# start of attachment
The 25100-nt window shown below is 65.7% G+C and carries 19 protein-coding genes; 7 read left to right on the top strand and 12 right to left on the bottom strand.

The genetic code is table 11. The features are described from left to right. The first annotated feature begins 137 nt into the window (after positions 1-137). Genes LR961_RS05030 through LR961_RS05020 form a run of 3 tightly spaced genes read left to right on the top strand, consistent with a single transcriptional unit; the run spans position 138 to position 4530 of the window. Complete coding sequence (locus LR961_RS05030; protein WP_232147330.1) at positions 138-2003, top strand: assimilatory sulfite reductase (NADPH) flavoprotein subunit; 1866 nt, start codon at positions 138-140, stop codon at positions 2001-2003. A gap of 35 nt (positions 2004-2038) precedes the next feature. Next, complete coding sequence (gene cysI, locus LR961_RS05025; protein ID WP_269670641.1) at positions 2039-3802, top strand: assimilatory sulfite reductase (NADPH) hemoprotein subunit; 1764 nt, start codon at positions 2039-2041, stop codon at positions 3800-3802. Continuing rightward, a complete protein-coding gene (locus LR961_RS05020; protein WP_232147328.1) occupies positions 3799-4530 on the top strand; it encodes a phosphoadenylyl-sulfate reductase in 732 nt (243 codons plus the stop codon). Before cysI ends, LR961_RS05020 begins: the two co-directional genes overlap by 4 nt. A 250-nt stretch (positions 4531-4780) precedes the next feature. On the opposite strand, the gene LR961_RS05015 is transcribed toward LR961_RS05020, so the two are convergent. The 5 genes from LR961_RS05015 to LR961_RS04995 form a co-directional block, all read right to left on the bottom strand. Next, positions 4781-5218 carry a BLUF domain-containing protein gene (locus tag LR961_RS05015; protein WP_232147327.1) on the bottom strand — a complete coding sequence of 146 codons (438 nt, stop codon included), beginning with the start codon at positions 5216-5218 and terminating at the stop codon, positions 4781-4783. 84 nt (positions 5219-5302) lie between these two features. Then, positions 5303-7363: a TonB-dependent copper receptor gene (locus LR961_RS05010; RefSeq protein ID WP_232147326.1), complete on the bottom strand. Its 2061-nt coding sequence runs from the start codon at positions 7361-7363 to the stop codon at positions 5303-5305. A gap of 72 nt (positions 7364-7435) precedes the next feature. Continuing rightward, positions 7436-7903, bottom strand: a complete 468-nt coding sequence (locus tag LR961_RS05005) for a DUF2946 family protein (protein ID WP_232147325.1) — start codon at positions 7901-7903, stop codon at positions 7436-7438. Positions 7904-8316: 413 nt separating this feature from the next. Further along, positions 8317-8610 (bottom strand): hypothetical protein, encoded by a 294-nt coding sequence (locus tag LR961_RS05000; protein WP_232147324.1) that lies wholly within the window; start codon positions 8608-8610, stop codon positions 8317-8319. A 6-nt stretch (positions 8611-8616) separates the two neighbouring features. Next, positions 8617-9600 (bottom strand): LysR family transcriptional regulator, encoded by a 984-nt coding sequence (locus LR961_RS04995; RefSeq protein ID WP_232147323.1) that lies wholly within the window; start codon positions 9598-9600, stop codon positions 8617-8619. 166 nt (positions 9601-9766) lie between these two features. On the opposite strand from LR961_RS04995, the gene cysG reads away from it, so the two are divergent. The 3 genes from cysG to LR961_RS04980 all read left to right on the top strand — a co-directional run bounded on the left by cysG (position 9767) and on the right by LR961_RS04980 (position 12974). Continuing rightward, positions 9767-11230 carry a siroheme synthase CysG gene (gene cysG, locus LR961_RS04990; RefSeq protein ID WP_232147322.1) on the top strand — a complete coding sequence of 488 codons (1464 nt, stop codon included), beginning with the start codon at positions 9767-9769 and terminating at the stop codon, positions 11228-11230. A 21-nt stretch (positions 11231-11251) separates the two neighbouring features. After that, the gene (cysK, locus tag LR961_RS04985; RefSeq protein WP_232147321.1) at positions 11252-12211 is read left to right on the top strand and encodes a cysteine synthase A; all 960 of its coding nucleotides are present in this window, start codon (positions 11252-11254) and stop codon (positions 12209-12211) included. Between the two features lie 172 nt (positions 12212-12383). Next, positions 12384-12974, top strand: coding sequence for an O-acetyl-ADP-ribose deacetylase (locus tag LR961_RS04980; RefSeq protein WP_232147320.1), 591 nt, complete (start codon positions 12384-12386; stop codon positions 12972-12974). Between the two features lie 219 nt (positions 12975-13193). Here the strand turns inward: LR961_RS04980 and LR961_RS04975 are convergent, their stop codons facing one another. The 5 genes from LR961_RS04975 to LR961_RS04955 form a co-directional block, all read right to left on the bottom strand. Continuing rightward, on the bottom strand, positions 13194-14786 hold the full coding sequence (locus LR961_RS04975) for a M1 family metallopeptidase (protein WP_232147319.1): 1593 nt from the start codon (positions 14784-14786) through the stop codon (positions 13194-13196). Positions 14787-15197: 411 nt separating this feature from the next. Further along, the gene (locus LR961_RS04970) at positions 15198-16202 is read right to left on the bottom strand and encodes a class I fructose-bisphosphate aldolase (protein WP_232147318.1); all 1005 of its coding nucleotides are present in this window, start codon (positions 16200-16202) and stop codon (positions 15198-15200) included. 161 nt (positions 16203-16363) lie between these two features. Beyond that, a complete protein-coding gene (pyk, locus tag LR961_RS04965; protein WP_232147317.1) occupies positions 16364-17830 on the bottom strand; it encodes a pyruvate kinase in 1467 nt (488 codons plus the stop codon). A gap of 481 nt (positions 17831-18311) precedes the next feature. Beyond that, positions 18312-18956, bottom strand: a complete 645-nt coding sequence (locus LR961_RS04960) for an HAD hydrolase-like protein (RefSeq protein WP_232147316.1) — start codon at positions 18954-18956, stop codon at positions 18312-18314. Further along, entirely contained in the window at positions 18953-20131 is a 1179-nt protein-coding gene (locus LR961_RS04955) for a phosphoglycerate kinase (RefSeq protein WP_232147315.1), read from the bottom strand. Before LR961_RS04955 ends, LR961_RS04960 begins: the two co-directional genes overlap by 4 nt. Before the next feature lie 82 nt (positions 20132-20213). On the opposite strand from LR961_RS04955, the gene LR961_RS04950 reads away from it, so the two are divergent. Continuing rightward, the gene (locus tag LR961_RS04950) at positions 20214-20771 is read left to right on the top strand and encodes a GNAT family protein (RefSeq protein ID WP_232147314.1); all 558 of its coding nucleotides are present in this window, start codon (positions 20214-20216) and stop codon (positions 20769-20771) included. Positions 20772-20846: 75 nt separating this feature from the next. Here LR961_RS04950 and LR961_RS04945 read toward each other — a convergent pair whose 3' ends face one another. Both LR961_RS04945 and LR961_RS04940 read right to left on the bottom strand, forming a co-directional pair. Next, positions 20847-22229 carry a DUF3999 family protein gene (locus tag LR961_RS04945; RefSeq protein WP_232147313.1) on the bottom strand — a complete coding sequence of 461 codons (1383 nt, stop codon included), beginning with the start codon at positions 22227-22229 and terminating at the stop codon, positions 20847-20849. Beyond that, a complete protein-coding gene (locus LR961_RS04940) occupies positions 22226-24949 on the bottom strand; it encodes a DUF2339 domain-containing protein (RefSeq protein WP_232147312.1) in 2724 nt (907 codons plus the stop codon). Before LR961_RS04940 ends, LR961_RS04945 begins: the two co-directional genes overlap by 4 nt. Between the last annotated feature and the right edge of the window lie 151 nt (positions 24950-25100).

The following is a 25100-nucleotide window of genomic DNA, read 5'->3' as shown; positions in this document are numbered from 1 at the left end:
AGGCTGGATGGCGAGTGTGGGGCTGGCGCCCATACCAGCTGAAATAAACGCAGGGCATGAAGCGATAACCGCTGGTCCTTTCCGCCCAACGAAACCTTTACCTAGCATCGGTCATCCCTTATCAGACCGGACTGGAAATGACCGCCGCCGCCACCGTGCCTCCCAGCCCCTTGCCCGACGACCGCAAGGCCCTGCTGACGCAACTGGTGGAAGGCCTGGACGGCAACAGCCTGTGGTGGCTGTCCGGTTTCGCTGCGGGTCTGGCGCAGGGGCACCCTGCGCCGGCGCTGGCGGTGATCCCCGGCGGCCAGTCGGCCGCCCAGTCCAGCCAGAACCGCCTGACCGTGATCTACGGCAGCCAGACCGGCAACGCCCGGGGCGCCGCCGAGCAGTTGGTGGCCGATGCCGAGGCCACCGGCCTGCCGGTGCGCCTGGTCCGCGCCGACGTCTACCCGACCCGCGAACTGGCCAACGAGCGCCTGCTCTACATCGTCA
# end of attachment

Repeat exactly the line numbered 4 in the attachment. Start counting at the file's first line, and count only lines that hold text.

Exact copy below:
AGGCTGGATGGCGAGTGTGGGGCTGGCGCCCATACCAGCTGAAATAAACGCAGGGCATGAAGCGATAACCGCTGGTCCTTTCCGCCCAACGAAACCTTTACCTAGCATCGGTCATCCCTTATCAGACCGGACTGGAAATGACCGCCGCCGCCACCGTGCCTCCCAGCCCCTTGCCCGACGACCGCAAGGCCCTGCTGACGCAACTGGTGGAAGGCCTGGACGGCAACAGCCTGTGGTGGCTGTCCGGTTTCGCTGCGGGTCTGGCGCAGGGGCACCCTGCGCCGGCGCTGGCGGTGATCCCCGGCGGCCAGTCGGCCGCCCAGTCCAGCCAGAACCGCCTGACCGTGATCTACGGCAGCCAGACCGGCAACGCCCGGGGCGCCGCCGAGCAGTTGGTGGCCGATGCCGAGGCCACCGGCCTGCCGGTGCGCCTGGTCCGCGCCGACGTCTACCCGACCCGCGAACTGGCCAACGAGCGCCTGCTCTACATCGTCA